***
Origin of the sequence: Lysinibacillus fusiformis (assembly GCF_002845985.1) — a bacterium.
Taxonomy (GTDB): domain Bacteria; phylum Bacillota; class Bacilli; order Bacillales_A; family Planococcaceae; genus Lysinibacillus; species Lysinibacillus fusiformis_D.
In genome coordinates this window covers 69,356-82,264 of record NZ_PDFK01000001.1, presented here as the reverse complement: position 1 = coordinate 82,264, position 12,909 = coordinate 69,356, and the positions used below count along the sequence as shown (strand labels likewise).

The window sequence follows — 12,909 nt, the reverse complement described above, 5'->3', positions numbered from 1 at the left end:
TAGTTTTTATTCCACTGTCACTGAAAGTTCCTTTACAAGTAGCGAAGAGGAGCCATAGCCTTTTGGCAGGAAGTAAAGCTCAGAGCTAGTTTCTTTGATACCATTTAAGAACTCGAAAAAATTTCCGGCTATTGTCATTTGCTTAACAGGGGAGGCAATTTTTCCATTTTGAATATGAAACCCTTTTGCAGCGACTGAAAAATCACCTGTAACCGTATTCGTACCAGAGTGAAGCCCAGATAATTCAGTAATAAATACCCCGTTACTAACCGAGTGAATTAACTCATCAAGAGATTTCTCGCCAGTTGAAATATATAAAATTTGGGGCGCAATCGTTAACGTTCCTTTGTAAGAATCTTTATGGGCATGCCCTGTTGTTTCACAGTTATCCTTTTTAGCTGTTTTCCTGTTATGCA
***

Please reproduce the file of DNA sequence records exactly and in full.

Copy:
Origin of the sequence: Lysinibacillus fusiformis (assembly GCF_002845985.1) — a bacterium.
Taxonomy (GTDB): domain Bacteria; phylum Bacillota; class Bacilli; order Bacillales_A; family Planococcaceae; genus Lysinibacillus; species Lysinibacillus fusiformis_D.
In genome coordinates this window covers 69,356-82,264 of record NZ_PDFK01000001.1, presented here as the reverse complement: position 1 = coordinate 82,264, position 12,909 = coordinate 69,356, and the positions used below count along the sequence as shown (strand labels likewise).

The window sequence follows — 12,909 nt, the reverse complement described above, 5'->3', positions numbered from 1 at the left end:
TAGTTTTTATTCCACTGTCACTGAAAGTTCCTTTACAAGTAGCGAAGAGGAGCCATAGCCTTTTGGCAGGAAGTAAAGCTCAGAGCTAGTTTCTTTGATACCATTTAAGAACTCGAAAAAATTTCCGGCTATTGTCATTTGCTTAACAGGGGAGGCAATTTTTCCATTTTGAATATGAAACCCTTTTGCAGCGACTGAAAAATCACCTGTAACCGTATTCGTACCAGAGTGAAGCCCAGATAATTCAGTAATAAATACCCCGTTACTAACCGAGTGAATTAACTCATCAAGAGATTTCTCGCCAGTTGAAATATATAAAATTTGGGGCGCAATCGTTAACGTTCCTTTGTAAGAATCTTTATGGGCATGCCCTGTTGTTTCACAGTTATCCTTTTTAGCTGTTTTCCTGTTATGCA